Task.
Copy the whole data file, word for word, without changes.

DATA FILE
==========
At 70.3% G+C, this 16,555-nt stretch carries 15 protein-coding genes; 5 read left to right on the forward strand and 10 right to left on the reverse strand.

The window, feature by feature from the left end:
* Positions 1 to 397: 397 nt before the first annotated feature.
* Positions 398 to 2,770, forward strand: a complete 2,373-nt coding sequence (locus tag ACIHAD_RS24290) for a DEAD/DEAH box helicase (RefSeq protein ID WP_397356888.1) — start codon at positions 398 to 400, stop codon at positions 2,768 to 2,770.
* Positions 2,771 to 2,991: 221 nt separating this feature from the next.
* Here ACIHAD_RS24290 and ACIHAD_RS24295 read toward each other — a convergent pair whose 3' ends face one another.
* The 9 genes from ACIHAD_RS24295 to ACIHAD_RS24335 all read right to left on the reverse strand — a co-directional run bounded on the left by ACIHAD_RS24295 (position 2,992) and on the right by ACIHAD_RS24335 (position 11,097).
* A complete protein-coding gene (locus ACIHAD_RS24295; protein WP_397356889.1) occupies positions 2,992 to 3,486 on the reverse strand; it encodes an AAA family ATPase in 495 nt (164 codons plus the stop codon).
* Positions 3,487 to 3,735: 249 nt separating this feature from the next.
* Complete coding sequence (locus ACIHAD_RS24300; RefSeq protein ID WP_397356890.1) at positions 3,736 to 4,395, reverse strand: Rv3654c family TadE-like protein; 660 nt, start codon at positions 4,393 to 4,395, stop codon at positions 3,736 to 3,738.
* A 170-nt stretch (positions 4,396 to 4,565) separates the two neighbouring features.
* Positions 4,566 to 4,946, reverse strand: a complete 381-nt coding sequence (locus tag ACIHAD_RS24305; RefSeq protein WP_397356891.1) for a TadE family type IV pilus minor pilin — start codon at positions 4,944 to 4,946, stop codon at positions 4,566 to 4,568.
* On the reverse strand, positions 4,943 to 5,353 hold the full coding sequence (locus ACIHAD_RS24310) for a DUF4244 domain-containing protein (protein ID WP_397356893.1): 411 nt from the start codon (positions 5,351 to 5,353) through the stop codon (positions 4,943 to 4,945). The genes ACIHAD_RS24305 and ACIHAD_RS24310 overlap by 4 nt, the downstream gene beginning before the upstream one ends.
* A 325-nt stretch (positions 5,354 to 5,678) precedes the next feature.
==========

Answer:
At 70.3% G+C, this 16,555-nt stretch carries 15 protein-coding genes; 5 read left to right on the forward strand and 10 right to left on the reverse strand.

The window, feature by feature from the left end:
* Positions 1 to 397: 397 nt before the first annotated feature.
* Positions 398 to 2,770, forward strand: a complete 2,373-nt coding sequence (locus tag ACIHAD_RS24290) for a DEAD/DEAH box helicase (RefSeq protein ID WP_397356888.1) — start codon at positions 398 to 400, stop codon at positions 2,768 to 2,770.
* Positions 2,771 to 2,991: 221 nt separating this feature from the next.
* Here ACIHAD_RS24290 and ACIHAD_RS24295 read toward each other — a convergent pair whose 3' ends face one another.
* The 9 genes from ACIHAD_RS24295 to ACIHAD_RS24335 all read right to left on the reverse strand — a co-directional run bounded on the left by ACIHAD_RS24295 (position 2,992) and on the right by ACIHAD_RS24335 (position 11,097).
* A complete protein-coding gene (locus ACIHAD_RS24295; protein WP_397356889.1) occupies positions 2,992 to 3,486 on the reverse strand; it encodes an AAA family ATPase in 495 nt (164 codons plus the stop codon).
* Positions 3,487 to 3,735: 249 nt separating this feature from the next.
* Complete coding sequence (locus ACIHAD_RS24300; RefSeq protein ID WP_397356890.1) at positions 3,736 to 4,395, reverse strand: Rv3654c family TadE-like protein; 660 nt, start codon at positions 4,393 to 4,395, stop codon at positions 3,736 to 3,738.
* A 170-nt stretch (positions 4,396 to 4,565) separates the two neighbouring features.
* Positions 4,566 to 4,946, reverse strand: a complete 381-nt coding sequence (locus tag ACIHAD_RS24305; RefSeq protein WP_397356891.1) for a TadE family type IV pilus minor pilin — start codon at positions 4,944 to 4,946, stop codon at positions 4,566 to 4,568.
* On the reverse strand, positions 4,943 to 5,353 hold the full coding sequence (locus ACIHAD_RS24310) for a DUF4244 domain-containing protein (protein ID WP_397356893.1): 411 nt from the start codon (positions 5,351 to 5,353) through the stop codon (positions 4,943 to 4,945). The genes ACIHAD_RS24305 and ACIHAD_RS24310 overlap by 4 nt, the downstream gene beginning before the upstream one ends.
* A 325-nt stretch (positions 5,354 to 5,678) precedes the next feature.